America's homelessness crisis is facing ageing question - GulfToday

America's homelessness crisis is facing ageing question

The state of Washington has been recording a consistent increase in homelessness since 2020.

The state of Washington has been recording a consistent increase in homelessness since 2020.

As Donald Trump and President Joe Biden continue their 2024 campaigns, Americans are asking difficult questions about ageing: What does it mean when each nominee is over the age of 75? How will the impacts of aging affect their abilities to serve? Meanwhile, those on the frontlines of America’s homelessness crisis are facing the ageing question not from the perspective of the powerful and well-connected, but from the perspective of those with the fewest protections.

Older adults are the fastest growing age demographic of people experiencing homelessness. The latest federal data indicates that over 138,000 adults aged 55 and older were experiencing homelessness on a given night in 2023. Almost half were living on the streets or in locations not meant for human habitation. As a society, this shift should force us all to reconsider our assumptions about who becomes homeless and why.

Stereotypes and misinformation are pernicious forces working against the efforts to end homelessness. Despite clear evidence that a prolonged nationwide affordable housing crisis is the primary driver of homelessness, many find it easier to embrace oversimplified narratives about addiction and mental illness. Despite proof that the nation’s social safety net insufficiently serves the nation’s most vulnerable, we insist on narratives that personal decisions are the cause of homelessness. Despite our nation’s history of racist housing policies, many deny that racial inequities cause Black and Brown people to disproportionately experience homelessness.

How do we reconcile those stereotypes against a wave of homeless older adults, a population we should honor and protect?

To start, we must come to understand their experiences. On one hand, there is a cohort of people that is growing old on the streets. They have cycled in and out of homelessness for years, struggling to access consistent employment and housing. Their experiences have prematurely aged them, bringing the onset of chronic diseases that often go untreated to the point of medical crisis. But there is an equally alarming trend of people who are becoming homeless for the first time in their older years.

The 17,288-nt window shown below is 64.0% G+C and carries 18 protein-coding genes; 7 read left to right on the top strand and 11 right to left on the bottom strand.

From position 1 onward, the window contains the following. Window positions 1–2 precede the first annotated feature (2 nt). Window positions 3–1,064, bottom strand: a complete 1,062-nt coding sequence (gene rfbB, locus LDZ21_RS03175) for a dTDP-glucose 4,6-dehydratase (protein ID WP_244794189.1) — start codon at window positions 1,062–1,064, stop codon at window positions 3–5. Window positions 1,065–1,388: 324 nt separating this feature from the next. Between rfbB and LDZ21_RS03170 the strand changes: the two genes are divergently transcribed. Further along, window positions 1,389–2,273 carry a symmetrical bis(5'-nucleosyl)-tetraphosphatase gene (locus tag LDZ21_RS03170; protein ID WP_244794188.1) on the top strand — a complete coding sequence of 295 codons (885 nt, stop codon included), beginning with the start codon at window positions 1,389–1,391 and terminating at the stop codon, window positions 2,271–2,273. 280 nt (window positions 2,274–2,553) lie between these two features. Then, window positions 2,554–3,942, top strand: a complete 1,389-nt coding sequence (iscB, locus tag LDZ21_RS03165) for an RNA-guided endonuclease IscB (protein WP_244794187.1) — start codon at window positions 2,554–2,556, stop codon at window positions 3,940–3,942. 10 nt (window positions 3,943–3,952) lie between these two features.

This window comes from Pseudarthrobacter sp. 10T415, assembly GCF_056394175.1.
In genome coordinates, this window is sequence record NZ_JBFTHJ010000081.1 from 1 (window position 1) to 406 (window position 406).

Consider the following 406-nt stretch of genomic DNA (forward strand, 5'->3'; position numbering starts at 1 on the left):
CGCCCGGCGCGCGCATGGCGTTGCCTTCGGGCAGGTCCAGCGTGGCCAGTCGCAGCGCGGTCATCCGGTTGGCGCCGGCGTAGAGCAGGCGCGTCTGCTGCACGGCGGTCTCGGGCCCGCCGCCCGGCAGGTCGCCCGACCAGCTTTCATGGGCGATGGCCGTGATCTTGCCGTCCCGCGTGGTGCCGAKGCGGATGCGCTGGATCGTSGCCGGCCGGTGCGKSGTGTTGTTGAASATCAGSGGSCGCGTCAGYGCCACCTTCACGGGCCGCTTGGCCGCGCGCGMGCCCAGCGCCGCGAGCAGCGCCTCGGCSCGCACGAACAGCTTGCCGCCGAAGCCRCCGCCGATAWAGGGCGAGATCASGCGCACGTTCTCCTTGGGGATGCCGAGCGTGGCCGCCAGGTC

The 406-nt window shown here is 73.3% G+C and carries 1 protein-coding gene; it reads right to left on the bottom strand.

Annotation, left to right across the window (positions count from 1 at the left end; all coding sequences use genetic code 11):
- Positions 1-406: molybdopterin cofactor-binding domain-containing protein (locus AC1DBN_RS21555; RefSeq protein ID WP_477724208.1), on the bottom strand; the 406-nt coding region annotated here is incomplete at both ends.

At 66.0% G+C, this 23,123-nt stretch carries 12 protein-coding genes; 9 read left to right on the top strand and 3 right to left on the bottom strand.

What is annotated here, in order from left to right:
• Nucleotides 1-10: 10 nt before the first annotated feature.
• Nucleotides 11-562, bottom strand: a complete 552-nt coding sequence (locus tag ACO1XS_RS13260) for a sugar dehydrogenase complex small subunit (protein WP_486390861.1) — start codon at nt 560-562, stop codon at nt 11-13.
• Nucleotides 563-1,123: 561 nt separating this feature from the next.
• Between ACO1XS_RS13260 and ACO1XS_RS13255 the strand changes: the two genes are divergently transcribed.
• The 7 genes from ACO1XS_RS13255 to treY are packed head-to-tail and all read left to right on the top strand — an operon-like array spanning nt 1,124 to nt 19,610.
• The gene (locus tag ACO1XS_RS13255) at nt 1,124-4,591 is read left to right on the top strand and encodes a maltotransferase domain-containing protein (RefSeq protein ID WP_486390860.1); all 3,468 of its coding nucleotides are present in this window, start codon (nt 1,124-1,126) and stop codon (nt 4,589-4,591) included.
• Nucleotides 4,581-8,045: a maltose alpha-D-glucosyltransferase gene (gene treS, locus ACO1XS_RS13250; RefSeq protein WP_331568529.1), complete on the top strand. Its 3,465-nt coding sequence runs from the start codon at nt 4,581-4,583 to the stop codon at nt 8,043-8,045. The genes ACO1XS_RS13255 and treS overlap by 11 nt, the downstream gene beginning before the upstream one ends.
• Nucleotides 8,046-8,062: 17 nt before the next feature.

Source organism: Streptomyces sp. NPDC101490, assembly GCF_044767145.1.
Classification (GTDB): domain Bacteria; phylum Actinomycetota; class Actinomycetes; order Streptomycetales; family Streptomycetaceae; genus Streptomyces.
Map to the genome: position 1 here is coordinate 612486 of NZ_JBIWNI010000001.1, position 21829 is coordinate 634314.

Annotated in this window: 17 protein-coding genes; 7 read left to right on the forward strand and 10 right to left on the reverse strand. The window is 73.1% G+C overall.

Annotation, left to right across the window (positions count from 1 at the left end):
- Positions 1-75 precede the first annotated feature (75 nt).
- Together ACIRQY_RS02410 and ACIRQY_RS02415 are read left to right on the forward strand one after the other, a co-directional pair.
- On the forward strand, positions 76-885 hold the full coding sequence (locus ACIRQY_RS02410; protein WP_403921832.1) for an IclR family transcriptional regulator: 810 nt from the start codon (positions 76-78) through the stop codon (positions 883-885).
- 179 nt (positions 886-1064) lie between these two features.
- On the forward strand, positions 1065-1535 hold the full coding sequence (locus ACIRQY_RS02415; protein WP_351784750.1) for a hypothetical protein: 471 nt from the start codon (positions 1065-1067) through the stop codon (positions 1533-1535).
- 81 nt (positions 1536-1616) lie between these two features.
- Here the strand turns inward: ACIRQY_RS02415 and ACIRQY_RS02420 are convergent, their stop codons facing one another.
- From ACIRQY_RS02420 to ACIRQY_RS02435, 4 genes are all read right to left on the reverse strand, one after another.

Many have been financially insecure and precariously housed throughout their lives. Some have lost a partner or spouse, leaving them without needed income. Others have had their finances ravaged by health care costs, financial scams, predatory lending and the increasingly high costs of meeting their most basic needs. They are all suffering the effects of a frayed social safety net and rental market that is out of reach.

Unfortunately, their public benefits just don’t go far enough today: Although Social Security benefits increased by 8.7% in 2022, increases rarely topped 3% in the previous 30 years. Similarly, Supplemental Security Income has lagged far behind the cost of living, offering a mere average benefit of $552.29 in 2023. Meanwhile, health care costs force low-income Medicare patients to spend more of their limited income on premiums and other costs. And, of course, the cost of housing has increased for decades. These costs — particularly crushing since the COVID-19 pandemic — left older adults with fewer affordable units, and less income to pay for rent. A new analysis confirms that the nation is short 7.3 million units of affordable and available housing for the lowest income renters.

Without immediate action, these forces will drive more and more of our elders into a homelessness system that cannot adequately care for them. Fortunately, our leaders can take action.

As a first step, Congress must ensure that all seniors have a place to live, with the supports to age in place. The best investment Congress can make is to expand the Housing Choice Voucher (Section 8 Housing) Program, which currently only serves about one quarter of the people in need of housing assistance. Similarly, investments in rental assistance programs would keep older adults (and other low-income Americans) in their homes.

Likewise, federal leaders must increase their support for housing programs that serve elders. Three important programs include the Section 202 Supportive Housing for the Elderly program, the USDA 515 Rural Rental Housing program, and the Section 811 Supportive Housing for Persons with Disabilities program. These programs were not consistently supported in the most recent federal budget; they will all need robust funding in the future if we intend to stem the flow of elders into homelessness.

Efforts will be even more successful if federal leaders also support programs that address the poverty rate among older adults, as well as programs that provide in-home support like home and community-based services.

Unfortunately, it isn’t enough to just stop the flow. Leaders must also commit the resources to ensure that homeless systems can meet the needs of an aging population. That includes investments in nursing home offerings and long term, respite, and in-home care. Medicaid expansion states are well positioned to fund these efforts.

Tribune News Service


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